Hall of the romance languages de-
partment at Brown University; and
ProfsKenneth L. Pike of the ling-
uistics department at the Univer-
sity of Oklahoma.
* *' *
Union Social Events
Union social activities for the week-
end will include a mixer from 2:30
to 5 p. m. EWT (1:30 to 4 p. m.
CWT) and a record dance from 9
p. in. to midnight EWT (8 to 11 p.m.
CNYT) on Saturday in the North
The first Saturday night dance of
the summer will be free to all couples.
Following the mixer of last Sat-
urday which attracted more than
300 persons, the social committee has
decided to hold the mixers as long as
the campus shows interest. The mix-
er is a stag affair.
Announcement of both the mixer
and dance has been made to the
Army and Navy units on campus and
to the women's dormitories.

Two University faculty members in
addition to five other Ann Arbor resi-I
dents are making weekly trips to the
Percy Jones Hospital in Battle Creek
to instruct wounded veterans in cer-
amics, weaving, painting, leather
work and drawing.
Prof. Jean Paul Slusser, of the
School of Architecture and Design is
chairman of the volunteer group
which is attached to the American
Red Cross Arts and Skills Corps.
William Moore, ceramics instructor
in the Architecture School is also
a member of the group.
The Ann Arbor group, part of a
pattern of several projects aimed
at instructing and diverting wound-
ed World War II veterans, makes
the trip every Thursday.
"The men are well-prepared by
their past experiences to cooperate in
our project, Prof. Slusser said. "Our
group works only with amputation
Stating that "the entire scene at
Percy Jones is the most human spec-
tacle in the world," Prof. Slusser de-
clared, "the morale of the men is
"One cannot enter the hospital
without having his spirits rise,"
Prof. Slusser said. "We've always
surrounded by smiling, earnest
"Favorite of the men is leather
(Continued from Page 2)
Palmer, harpist, and Benjamin Owen
and Marie Juleen Thiessen, pianists.
The general public is invited.
Play. "The Male Animal" by Thur-
ber and Nugent. Michigan Reper-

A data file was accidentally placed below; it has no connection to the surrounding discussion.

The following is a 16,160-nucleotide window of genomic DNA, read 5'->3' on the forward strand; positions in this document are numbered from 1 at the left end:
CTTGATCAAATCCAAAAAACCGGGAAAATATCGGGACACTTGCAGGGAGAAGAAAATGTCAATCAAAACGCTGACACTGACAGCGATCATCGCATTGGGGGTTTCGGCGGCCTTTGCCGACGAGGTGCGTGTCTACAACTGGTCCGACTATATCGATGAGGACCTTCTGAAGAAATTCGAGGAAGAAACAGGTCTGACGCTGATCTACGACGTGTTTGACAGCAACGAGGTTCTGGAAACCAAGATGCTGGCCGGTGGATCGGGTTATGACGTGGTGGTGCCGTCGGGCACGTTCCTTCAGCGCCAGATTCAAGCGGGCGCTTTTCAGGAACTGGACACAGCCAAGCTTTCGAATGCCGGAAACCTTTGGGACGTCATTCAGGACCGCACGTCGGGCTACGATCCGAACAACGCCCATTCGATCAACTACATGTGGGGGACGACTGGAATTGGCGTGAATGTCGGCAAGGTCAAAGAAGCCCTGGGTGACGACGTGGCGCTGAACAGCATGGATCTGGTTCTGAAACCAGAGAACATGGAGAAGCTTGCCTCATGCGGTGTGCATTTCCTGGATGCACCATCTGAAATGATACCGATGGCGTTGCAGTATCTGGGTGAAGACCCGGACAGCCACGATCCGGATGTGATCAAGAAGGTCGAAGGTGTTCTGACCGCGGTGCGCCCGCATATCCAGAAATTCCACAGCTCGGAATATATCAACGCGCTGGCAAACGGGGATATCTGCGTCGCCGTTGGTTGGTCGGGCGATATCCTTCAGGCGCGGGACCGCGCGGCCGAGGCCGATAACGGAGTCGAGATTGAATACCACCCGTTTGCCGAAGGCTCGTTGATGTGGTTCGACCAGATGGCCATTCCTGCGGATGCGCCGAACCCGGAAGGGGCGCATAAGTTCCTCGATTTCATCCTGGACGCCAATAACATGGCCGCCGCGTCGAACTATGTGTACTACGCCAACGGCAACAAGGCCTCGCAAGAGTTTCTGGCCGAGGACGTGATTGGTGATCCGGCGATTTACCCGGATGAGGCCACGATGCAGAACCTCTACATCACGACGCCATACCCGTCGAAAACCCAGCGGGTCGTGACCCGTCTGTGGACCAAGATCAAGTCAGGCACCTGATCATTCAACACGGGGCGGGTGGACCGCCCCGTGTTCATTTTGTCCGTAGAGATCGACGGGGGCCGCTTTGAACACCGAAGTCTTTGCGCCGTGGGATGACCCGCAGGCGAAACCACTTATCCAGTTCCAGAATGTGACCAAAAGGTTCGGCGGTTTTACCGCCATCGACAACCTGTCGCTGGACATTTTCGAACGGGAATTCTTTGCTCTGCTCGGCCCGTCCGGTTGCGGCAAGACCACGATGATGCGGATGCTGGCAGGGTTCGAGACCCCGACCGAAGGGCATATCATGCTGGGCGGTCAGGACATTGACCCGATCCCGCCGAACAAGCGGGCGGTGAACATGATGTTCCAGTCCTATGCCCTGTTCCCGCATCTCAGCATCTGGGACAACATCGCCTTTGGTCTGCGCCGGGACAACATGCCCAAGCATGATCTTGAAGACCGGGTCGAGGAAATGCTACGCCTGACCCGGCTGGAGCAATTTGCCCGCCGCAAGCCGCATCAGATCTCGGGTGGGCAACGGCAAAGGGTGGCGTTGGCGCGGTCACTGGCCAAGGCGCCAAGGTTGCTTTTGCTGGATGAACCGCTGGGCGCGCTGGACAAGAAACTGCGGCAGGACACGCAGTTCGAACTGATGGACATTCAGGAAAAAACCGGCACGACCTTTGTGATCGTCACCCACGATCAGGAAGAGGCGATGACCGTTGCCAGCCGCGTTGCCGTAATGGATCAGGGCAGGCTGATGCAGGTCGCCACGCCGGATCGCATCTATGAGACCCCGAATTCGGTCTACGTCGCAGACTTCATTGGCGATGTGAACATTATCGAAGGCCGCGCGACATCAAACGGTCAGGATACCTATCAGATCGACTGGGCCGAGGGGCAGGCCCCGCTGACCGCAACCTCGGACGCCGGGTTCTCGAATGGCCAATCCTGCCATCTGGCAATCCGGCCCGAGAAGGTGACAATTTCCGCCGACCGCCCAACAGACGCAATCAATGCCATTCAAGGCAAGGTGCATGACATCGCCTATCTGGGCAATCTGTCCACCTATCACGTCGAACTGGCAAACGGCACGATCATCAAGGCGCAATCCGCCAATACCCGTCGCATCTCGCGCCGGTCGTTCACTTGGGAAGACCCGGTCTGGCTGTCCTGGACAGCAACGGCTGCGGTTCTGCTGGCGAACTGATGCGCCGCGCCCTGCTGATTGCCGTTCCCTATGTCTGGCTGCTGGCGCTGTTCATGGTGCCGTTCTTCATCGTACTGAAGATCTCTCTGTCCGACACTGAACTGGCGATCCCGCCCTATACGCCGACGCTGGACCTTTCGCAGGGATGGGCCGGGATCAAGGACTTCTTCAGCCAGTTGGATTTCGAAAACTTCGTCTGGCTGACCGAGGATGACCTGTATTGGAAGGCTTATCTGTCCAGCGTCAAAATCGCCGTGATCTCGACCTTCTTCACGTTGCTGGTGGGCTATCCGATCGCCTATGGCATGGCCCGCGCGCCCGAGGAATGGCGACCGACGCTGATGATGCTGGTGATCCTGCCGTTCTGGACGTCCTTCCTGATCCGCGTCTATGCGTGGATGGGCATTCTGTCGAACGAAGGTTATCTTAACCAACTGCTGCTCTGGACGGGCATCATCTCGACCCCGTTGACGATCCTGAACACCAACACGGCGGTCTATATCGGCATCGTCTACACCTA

tory Players, Department of Speech.
7:30 p.m. CWT (8:30 p.m. EWT).
Lydia Mendelssohn Theater.
La Sociedad Hispanica will meet
Thursday in the International Center,
at 4 p.m., 'for their regular weekly
teas. Don't miss this opportunity to
practice Spanish.
Coming Events
Conference on the United States
in the Postwar World. July 23 to
August 3. Special bulletin available
in the Summer Session Office, Room
1213 Angell Hall. Distinguished vis-
iting lecturers.
The Third Clinic of the season at
the University of Michigan Fresh Air
Camp, will be held Friday, July 20th,
8:00 (EWT) at the Main Lodge. Dr.
Leo Kanner, child Psychiatrist, will
be consultant. The camp is on Pat-
terson Lake, near Pickney. Students
interested in Mental Hygiene and the
problems of adjustment are welcome
to attend.
Classical Coffee Hour. For stu-
dents and friends of the Departments
of Latin and Greek. Friday, July 20,
at 4:15 (EWT) in the West Confer-
ence Room of Rackham Building.
Play. "The Male Animal" by Thur-
ber and Nugent.. Michigan Repertory
Players, Department of Speech. 7:30
p. m. (CWT) or 8:30 p. m. (EWT).
Lydia Mendelssohn Theatre, Friday,
July 20.
Motion Picture. Mexican Film, "No-
che de las Mayas." 7:30 p. m. (CWT)
or 8:30 p. m. (EW''). Rackham Lec-
ture Hall, Friday, July 20.

work," he said. "One wounded vet-
eran is going to open a gift shop after
he is released from the hospital."
Included in the group are: Mrs. J.)
W. Parker, Miss Mary Lou Cummings,
Mrs. D. McLean, Mrs. J. D. Prender-
gast, and Mrs. Owen F. Walker.
Five Ypsilanti residents also
make weekly trips to the hospital.
Four are students of Michigan
State Normal College.
1,322 Ships
Added to Navy
In Five Years
Washington, July 18-2P)-Mark-
ing the fifth anniversary of the "Two
Ocean Fleet," the Navy revealed to-
night that 1,322 fighting ships have
been added to its forces in these five
Thus, the Navy now boasts a force
of around 1,500 fighting ships, the
biggest navy in history.
Added to the 383 combatant ships
on hand July 1, 1940, and deducting
the 140 announced combatant ship
losses, the total comes to 1,565 fight-
ing ships. From this must be deduct-
ed an undisclosed number trans-
ferred toAllied nations under Lend
And the job is not yet done. Build-
ing yards, Navy and private, are still
at work completing the building pro-